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Category Archives: Politically Incorrect

Alain Bizos : Politically Incorrect – The Eye of Photography

Posted: January 18, 2020 at 11:31 am

For its first collaboration with the French artist reporter photographer Alain Bizos, the Polka gallery presents an irreverent pop up exhibition entitled Politically incorrect.

Alain Bizos shared his career between Liberation and the VU agency, the group of graphic designers Bazooka and the monthly Actuel, Nouveau et intressant and thus positioned his work on a thread drawn between the fields of art and information. Since the 1970s, he has claimed himself a committed art activist using humour and derision as his tools.

In 1969, just graduated from the Beaux Arts, he found himself at the heart of the New York avant-garde when he became Armans assistant. He participated in the renewal of conceptual photography by using photography as a support for his proposals, mainly through sequences such as his Robberies: the visitor follows the shoplifting committed by the artist. The stolen object (cricket set, electric spotlight, suitcase) was then exposed and accompanied by a certificate attesting that any person who owns this work is considered to be a fence in the eyes of the law. Bizos asks: is a work of art a commodity like any other?

The artist also entails his gallery owners, his collectors as direct receivers and more generally the spectator, a tacit accomplice to the crime.

It is no coincidence that the artist-activist crossed paths in 1979 with public enemy n 1 Jacques Mesrine, with whom he produced a photo sequences that passed to posterity, and published at the time by Paris Match.

Bizos also portrays himself in wanted notices stolen from New York post offices through the Wanted series.

Politically incorrect will also give pride of place to more recent pieces of Bizos work such as the sequence Bye-Bye Mao, exhibited in 2018 at the Rencontres dArles in the exhibition 100 portraits of the collection of Antoine de Galbert, or the monumental piece Marianne-colre.

The works of Bizos paint a portrait of a personal work with a strong political content, heterogeneous and original but also fiercely funny.

Alain Bizos, born in Paris, student at the National School of Fine Arts, Painting Section and at the Louvre School in Art History. It was in 1969 following his meeting with the visual artist Arman, of whom he became assistant, that he moved to New York. He then produced conceptual photographic sequences, such as Espaces interdits or Robberies which he showed, at the Green Street Gallery in New York in 1970, and at the Ferrero gallery in Nice in 1972, his first personal exhibitions. Making frequent trips back and forth between New York and France, he participated in 1973 in the creation of the daily Liberation, linked with the group of young graphic designers Bazooka and in 1977 he was director of publication of the monthly Un regard moderne. In 1979, it was at the request of Jean-Franois Bizot, that he returned to France to participate as artist-reporter-photographer in the launch of Actual, the monthly New and interesting. His quirky portraits and reports in the form of photo stories mark the visual identity of the monthly through its original treatment of color and framing. In 1986, Christian Caujolle, then head of Liberations photo department, asked him to join him when the Agence Vu was created. In 2015, Alain Bizos left the Agence Vu and continued his work as a freelancephotographer.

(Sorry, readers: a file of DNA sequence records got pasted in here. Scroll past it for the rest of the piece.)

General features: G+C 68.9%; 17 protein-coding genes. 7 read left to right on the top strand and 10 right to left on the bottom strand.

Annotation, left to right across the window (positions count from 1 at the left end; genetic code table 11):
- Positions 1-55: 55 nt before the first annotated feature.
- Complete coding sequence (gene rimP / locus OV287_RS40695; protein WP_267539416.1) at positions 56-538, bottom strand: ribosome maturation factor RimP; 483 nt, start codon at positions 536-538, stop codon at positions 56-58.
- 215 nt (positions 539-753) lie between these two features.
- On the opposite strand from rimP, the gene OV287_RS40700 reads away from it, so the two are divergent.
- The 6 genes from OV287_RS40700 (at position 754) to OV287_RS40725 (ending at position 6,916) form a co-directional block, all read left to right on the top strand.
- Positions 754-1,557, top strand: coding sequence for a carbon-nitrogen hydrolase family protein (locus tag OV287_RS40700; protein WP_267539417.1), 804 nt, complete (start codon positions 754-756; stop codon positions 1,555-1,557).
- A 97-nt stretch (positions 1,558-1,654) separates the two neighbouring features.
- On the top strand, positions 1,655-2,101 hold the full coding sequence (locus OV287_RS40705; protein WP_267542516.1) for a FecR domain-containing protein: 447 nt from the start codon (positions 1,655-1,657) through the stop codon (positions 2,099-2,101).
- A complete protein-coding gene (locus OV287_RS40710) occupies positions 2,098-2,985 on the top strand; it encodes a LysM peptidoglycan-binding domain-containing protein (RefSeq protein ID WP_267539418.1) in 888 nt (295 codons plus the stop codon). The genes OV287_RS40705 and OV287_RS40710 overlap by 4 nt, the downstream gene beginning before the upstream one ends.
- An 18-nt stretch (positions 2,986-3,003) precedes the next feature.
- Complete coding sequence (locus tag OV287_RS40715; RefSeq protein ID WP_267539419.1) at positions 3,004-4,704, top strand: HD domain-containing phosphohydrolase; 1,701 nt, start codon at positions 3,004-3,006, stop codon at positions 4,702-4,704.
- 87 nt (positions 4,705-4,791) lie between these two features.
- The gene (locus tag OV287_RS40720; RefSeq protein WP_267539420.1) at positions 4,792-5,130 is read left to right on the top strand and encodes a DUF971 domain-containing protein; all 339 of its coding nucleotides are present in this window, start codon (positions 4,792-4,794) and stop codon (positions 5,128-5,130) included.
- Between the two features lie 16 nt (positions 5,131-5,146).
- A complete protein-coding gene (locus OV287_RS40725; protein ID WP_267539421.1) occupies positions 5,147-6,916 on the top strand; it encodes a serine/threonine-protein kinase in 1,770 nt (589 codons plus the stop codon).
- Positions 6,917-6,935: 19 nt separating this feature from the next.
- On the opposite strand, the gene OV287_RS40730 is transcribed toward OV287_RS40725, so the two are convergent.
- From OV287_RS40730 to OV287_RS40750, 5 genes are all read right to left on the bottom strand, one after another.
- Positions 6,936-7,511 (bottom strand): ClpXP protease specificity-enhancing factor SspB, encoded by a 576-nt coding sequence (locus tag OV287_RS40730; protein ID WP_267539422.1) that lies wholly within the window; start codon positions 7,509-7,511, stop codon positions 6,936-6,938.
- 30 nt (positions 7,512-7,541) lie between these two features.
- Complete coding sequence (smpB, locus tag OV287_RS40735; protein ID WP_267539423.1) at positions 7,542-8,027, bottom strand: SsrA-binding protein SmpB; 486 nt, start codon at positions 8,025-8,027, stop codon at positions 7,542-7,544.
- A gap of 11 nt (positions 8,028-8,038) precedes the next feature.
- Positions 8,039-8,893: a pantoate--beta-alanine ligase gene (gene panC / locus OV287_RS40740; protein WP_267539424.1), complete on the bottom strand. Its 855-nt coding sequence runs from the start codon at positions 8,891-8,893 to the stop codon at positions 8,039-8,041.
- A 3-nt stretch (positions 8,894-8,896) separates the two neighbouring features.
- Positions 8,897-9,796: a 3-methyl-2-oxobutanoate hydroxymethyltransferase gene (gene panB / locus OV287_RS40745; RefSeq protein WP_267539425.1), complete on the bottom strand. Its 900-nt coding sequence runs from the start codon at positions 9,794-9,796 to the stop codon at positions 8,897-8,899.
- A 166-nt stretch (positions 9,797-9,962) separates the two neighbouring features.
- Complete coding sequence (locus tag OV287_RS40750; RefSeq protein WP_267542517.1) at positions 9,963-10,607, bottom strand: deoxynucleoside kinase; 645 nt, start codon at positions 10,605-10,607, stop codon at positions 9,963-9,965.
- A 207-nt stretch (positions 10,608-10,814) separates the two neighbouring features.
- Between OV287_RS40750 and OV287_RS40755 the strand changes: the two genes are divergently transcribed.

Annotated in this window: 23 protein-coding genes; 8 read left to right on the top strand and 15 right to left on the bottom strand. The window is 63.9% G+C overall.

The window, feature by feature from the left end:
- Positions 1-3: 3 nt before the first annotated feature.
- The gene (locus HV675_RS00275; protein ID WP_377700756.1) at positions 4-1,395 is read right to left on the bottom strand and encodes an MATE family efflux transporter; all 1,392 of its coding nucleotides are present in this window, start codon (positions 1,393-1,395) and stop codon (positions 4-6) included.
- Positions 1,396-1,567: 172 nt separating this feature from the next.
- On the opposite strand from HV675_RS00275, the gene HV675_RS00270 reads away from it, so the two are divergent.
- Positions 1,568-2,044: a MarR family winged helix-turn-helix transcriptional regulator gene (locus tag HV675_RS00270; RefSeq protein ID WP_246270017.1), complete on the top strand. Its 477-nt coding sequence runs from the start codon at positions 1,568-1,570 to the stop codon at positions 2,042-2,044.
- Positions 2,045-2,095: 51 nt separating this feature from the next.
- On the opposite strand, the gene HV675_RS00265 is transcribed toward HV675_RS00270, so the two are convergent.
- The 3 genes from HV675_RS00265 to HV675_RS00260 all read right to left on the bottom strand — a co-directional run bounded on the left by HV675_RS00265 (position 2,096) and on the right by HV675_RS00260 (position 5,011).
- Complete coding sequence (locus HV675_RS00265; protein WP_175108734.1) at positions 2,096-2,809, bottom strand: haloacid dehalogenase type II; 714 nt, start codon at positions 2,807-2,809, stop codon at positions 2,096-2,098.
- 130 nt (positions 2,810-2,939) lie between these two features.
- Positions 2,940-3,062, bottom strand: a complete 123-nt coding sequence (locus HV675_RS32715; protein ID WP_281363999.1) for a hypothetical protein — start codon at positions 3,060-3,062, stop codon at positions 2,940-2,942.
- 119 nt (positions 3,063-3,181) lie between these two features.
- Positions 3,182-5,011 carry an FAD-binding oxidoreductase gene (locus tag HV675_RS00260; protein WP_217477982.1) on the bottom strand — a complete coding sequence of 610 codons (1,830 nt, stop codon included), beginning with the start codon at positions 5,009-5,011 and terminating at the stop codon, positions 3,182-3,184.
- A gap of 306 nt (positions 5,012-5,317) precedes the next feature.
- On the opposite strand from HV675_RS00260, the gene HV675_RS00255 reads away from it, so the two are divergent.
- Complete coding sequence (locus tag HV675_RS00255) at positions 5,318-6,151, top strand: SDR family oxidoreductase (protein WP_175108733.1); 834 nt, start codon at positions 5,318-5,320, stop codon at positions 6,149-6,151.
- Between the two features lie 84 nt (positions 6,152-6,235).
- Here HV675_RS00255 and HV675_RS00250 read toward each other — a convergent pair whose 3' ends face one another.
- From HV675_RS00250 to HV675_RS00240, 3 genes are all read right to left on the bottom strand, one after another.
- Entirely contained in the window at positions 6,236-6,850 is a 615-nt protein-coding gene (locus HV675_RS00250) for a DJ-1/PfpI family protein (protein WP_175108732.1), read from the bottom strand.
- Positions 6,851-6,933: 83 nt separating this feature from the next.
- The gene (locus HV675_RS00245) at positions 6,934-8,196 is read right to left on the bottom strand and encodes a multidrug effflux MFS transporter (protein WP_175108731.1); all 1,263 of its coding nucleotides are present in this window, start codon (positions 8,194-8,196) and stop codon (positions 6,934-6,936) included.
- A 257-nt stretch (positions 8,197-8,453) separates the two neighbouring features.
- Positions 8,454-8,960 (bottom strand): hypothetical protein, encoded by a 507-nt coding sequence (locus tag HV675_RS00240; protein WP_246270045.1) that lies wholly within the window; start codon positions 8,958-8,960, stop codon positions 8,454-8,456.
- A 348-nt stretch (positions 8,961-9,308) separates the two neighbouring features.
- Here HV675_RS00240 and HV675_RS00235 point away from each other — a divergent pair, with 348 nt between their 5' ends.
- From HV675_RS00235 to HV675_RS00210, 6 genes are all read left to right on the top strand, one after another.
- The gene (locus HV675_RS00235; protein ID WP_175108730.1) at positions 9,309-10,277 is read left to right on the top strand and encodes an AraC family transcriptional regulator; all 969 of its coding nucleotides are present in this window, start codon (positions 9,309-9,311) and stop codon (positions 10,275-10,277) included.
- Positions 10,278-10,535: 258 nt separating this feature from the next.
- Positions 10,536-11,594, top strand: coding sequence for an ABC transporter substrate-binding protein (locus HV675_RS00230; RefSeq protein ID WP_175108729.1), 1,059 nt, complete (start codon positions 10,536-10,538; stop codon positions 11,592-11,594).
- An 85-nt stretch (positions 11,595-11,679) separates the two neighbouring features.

His images are part of important collections: from the Museum of Contemporary Art in Hartford-Connecticut (USA) to the Sylvio Perlstein collection, via the collection of the Cartier Foundation for Contemporary Art, the National Fund for Contemporary Art , the Maison Rouge in Paris, and many private collections.

Alain Bizos : Politiquement Incorrect

January 15 to 25, 2020

Polka Galerie

Cour de Venise

12, rue Saint-Gilles, 75003 Paris

http://www.polkagalerie.com

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How Newsom will assist in ‘suicide’ of northern SJ Valley using a straw – The Turlock Journal

Posted: at 11:31 am

If you happen to run into Gavin Newsom persuade him to gowith you to your friendly neighborhood 7-Eleven and buy him a politicallyincorrect Super Big Gulp.

Fill it with Coca-Cola. Its a poison as defined byMichael Bloomberg who wants you to vote for him as Nanny in Chief on March 3 inthe California primary that more people chose than lets say Sprite andOrange Crush. With a little luck the Coca-Cola will run out of syrup just as hefinishes filling the cup.

Make sure that you grab a politically incorrect plasticstraw as well, although a paper straw will do.

Now look toward the Delta. Ask the governor to put the strawinto his Super Bug Gulp and take a swig or two. Once hes got the soda downabout an inch or two ask Newsom to top it off. Since the Coca-Cola is maxedout, hell have to select another source to fill the cup back up.

As any self-respecting pre-teen of days gone-by would know,Newsom is taking the first step toward making a soda concoction thats called asuicide.

You have just given the governor a perfect analogy for hismyopic Delta tunnel plan as well as coined a rallying cry for the nextgeneration of victims of the incredible thirst of the Los Angeles Basin as wellas large corporate farmers that are a large source of the late Assembly SpeakerBig Daddy Jesse Unruhs mothers milk of politics political campaigncontributions.